The rare talent to envision stories in pictures turned Shamim Sarif into an equally successful novelist, screenwriter and film director. That’s because her descriptive power of a storyteller meets a screenwriter’s mastery of dialogue. She’s used to winning awards and still finds the urge to challenge societal perceptions.
“My head is in the clouds with the story,” she said in this interview with Lukas Kubina.
A hypnotic combination of love and tragic loss at the pace of a thriller – Despite the Falling Snow is supposed to take your breath away. Sarif’s second book moves between present day Boston and 1950s snowbound streets of post-Stalinist Moscow. The author’s delicate writing makes this novel outstanding, once again. Its film production is on the way, promising artistry filled with suspense.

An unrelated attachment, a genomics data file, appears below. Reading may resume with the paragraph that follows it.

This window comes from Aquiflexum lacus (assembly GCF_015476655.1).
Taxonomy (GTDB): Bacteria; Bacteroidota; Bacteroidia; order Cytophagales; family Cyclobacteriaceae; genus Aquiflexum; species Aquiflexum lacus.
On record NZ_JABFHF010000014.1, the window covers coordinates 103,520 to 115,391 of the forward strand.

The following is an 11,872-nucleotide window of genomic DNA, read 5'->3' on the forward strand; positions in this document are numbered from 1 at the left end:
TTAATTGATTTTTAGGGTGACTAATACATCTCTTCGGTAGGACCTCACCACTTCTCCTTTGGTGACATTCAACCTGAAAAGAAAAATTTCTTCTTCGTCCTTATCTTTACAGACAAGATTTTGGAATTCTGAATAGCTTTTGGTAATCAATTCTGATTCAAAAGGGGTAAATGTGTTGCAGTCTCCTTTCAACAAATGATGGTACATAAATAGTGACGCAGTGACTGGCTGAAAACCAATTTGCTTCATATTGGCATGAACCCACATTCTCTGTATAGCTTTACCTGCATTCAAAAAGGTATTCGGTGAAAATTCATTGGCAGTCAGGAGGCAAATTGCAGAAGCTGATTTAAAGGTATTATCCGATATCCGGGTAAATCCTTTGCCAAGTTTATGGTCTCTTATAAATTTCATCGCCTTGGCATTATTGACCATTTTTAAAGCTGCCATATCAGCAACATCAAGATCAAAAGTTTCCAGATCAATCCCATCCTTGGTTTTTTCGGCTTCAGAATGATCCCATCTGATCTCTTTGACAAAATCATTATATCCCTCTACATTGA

“For my producing partner Hanan, it’s about new forms of distribution,” she smiled. Sarif persuaded her partner of 16 years, Hanan Kattan, to produce the films to her stories while setting up their own company, Enlightenment Productions. “If you tell her it’s impossible she instantly wants to do it,” she said about Kattan. “She's just a powerhouse.”
Being a gay, British-born Indian Muslim has far from hindered her career, she told the Guardian – if anything her race and sexuality equipped her with the drive and conviction needed to succeed the industry. She intends to break down as many prejudices as possible, she said.
At next week’s DLDwomen she will see the boundaries between science, art and technology vanish once again. This is what she enjoys, she told Kubina. About the conference network, she said she likes that "you’re not told what to think."